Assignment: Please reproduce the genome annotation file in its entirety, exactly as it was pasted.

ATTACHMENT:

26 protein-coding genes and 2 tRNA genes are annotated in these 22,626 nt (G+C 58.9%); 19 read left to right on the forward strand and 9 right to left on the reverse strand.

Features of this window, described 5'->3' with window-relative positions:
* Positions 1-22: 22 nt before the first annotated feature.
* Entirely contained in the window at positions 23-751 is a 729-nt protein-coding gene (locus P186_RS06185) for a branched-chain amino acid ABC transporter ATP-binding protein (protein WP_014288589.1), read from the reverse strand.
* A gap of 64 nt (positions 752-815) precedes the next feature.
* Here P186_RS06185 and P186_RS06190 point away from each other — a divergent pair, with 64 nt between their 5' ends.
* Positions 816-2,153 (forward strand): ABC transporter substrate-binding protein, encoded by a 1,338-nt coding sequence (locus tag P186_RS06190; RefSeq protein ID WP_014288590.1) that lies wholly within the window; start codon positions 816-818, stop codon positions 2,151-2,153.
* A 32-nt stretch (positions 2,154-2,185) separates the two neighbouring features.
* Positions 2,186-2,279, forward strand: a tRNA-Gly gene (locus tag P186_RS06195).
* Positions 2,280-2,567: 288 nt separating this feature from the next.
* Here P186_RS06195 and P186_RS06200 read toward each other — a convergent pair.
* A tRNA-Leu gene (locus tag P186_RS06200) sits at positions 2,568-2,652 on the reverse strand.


26 protein-coding genes and 2 tRNA genes are annotated in these 22,626 nt (G+C 58.9%); 19 read left to right on the forward strand and 9 right to left on the reverse strand.

Features of this window, described 5'->3' with window-relative positions:
* Positions 1-22: 22 nt before the first annotated feature.
* Entirely contained in the window at positions 23-751 is a 729-nt protein-coding gene (locus P186_RS06185) for a branched-chain amino acid ABC transporter ATP-binding protein (protein WP_014288589.1), read from the reverse strand.
* A gap of 64 nt (positions 752-815) precedes the next feature.
* Here P186_RS06185 and P186_RS06190 point away from each other — a divergent pair, with 64 nt between their 5' ends.
* Positions 816-2,153 (forward strand): ABC transporter substrate-binding protein, encoded by a 1,338-nt coding sequence (locus tag P186_RS06190; RefSeq protein ID WP_014288590.1) that lies wholly within the window; start codon positions 816-818, stop codon positions 2,151-2,153.
* A 32-nt stretch (positions 2,154-2,185) separates the two neighbouring features.
* Positions 2,186-2,279, forward strand: a tRNA-Gly gene (locus tag P186_RS06195).
* Positions 2,280-2,567: 288 nt separating this feature from the next.
* Here P186_RS06195 and P186_RS06200 read toward each other — a convergent pair.
* A tRNA-Leu gene (locus tag P186_RS06200) sits at positions 2,568-2,652 on the reverse strand.